I’ve written before about my skepticism of “scaling up” as the solution to all our social challenges.
That’s not to say there aren’t some solutions which can provide more value by being brought “to scale,” but when it comes to issues of democracy and engagement, I prefer to think of “scaling sideways.” Lots of little, individual programs running parallel within parallel communities.
So I was quite taken with this little snipped from Joshua Miller and Daniel Levine’s recent paper on Reprobation as Shared Inquiry: Teaching the Liberal Arts in Prison:
“We do not know how to spark a revolution that will overthrow mass incarceration all at once and transfigure our society, but we believe that it can be made to fade away through a proliferation of non-carceral practices.”
The paper builds on Miller and Levine’s work with the Jessup Correctional Institution Prison Scholars Program – which you can support here.
Essentially, Miller and Levine argue that in order to build a truly just and effective prison system, we have to radically shift our society, doing away with our current systems of dominance and subordinance.
It’s not just a moral problem that “for the past 30 years, between 40 and 60 percent of prison inmates were below the federal poverty line,” or that “at midyear 1998, approximately 16 percent of inmates in US state prisons and 7 percent of inmates in federal prisons had a mental illness.” And it is not just a moral problem that the US “incarcerates Blacks and Latinos at disproportionate rates.”
Those are serious, moral problems within our society, but…those deep inequities also render our criminal justice system ineffective.
That is, “it is morally unreasonable to expect an offender to be moved by condemnations coming from agents of a system that routinely subjects him to injustice it is unwilling to recognize as such.”
Miller and Levine offer the Liberal Arts as a tool to break this dominant/subordinate cycle, a resource for engaging incarcerated people – not as subordinates in the ultimate system of domination – but as agents in reflecting on the “the nature of value, and the proper way to relate to other human beings in society.”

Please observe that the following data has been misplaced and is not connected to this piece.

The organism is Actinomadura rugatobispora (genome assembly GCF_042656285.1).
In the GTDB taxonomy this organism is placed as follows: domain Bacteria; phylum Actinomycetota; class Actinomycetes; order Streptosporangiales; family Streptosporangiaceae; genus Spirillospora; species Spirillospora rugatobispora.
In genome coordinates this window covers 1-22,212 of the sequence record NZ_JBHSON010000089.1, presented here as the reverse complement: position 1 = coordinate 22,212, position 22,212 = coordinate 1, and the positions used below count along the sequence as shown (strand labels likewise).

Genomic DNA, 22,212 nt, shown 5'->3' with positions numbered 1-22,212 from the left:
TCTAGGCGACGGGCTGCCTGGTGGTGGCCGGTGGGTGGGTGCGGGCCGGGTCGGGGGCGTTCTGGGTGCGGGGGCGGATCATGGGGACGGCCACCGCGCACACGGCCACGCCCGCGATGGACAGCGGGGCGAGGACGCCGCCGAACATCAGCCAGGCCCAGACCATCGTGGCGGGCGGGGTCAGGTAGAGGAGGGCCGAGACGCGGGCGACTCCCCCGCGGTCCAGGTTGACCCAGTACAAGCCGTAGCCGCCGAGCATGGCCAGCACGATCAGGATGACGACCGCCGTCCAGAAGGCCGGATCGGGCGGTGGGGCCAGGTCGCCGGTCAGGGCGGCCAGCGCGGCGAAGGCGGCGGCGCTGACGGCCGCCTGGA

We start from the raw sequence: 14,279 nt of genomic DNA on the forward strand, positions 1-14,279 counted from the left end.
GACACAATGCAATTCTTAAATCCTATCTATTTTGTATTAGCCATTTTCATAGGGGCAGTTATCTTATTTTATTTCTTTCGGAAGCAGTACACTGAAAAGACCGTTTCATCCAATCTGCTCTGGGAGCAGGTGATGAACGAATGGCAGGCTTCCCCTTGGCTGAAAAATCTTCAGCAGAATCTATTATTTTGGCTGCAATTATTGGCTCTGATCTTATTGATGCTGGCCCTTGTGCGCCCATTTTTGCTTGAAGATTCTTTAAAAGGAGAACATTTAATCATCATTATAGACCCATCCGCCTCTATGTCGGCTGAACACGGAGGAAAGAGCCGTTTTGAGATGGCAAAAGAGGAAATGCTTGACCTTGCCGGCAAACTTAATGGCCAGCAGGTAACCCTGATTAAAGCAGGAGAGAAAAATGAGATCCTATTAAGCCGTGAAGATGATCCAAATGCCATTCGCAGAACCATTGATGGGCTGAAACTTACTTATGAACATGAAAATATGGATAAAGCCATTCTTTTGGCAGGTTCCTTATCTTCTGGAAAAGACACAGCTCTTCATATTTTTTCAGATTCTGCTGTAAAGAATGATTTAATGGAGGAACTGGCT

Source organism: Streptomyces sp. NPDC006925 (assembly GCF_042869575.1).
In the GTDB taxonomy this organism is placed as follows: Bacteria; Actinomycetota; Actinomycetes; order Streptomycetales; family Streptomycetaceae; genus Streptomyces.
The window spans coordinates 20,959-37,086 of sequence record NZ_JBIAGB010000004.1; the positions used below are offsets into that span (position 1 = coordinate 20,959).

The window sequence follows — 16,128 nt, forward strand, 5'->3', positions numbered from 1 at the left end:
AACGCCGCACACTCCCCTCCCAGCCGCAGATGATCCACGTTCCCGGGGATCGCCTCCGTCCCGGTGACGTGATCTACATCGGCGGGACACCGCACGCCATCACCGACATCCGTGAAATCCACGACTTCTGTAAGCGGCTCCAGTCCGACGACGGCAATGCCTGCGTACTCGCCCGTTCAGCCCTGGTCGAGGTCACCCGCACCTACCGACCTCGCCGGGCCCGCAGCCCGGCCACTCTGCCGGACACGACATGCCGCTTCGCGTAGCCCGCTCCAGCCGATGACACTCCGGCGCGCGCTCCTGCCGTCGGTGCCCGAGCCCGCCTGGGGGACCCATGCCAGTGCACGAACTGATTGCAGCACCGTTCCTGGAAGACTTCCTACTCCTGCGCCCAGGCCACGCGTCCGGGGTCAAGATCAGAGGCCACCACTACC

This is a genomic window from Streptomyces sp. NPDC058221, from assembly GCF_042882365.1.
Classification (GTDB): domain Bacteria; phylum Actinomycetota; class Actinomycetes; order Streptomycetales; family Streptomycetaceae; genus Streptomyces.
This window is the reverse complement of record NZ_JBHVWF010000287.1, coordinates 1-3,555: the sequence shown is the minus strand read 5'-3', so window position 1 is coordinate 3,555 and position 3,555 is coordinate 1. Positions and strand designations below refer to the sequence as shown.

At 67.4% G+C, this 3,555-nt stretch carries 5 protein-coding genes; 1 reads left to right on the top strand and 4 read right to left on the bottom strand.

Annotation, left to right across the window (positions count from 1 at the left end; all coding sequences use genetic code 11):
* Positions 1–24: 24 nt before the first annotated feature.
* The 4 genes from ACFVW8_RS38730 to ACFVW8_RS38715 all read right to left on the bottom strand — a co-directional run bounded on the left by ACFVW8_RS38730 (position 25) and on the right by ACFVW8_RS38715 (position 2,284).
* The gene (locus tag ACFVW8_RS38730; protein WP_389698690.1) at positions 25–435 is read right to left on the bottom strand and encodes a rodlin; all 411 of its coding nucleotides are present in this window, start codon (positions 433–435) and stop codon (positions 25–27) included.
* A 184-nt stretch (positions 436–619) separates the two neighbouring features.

“Prison classrooms,” they write, “become political spaces at the heart of an institution where politics is disallowed.”
They acknowledge that their own work is small compared to the vastness of the challenge, but argue that “the utopian vision of a society in which the whole encounter between currently-dominant and currently-subordinated social groups is transformed is likely to be made up of a multitude of small, piecemeal encounters like this.”
And that’s the thing: democracy requires individual engagement. It requires engagement from the individuals within a society, but more deeply, it requires that those individuals are engaged…individually. As autonomous beings, as agents of their own destiny and desires.
The challenges of democracy are challenges of collective action, to be sure – how to work together across differences and interests, how to divide and distribute limited resources.
But at its heart, democratic values are about the individual. The belief that every person’s voice has value, that all people are created equal and that all people demand your respect.
It’s not a simple case of rugged individualism, but rather a subtle interplay of individual and collectivist thought: all voices have value, and therefore we each have a responsibility to ensure that all voices are heard.
But a focus on individual agents requires programs that are small and flexible, developed for a local context and shaped by local knowledge.
You can’t scale up something like that without losing what gives it value.
But we can tackle the problem piece by piece, through networks of small efforts and regional connections.
We can scale these solutions sideways and little by little we can radically transform our society, making our deep inequities and injustices fade away through a proliferation of better practice.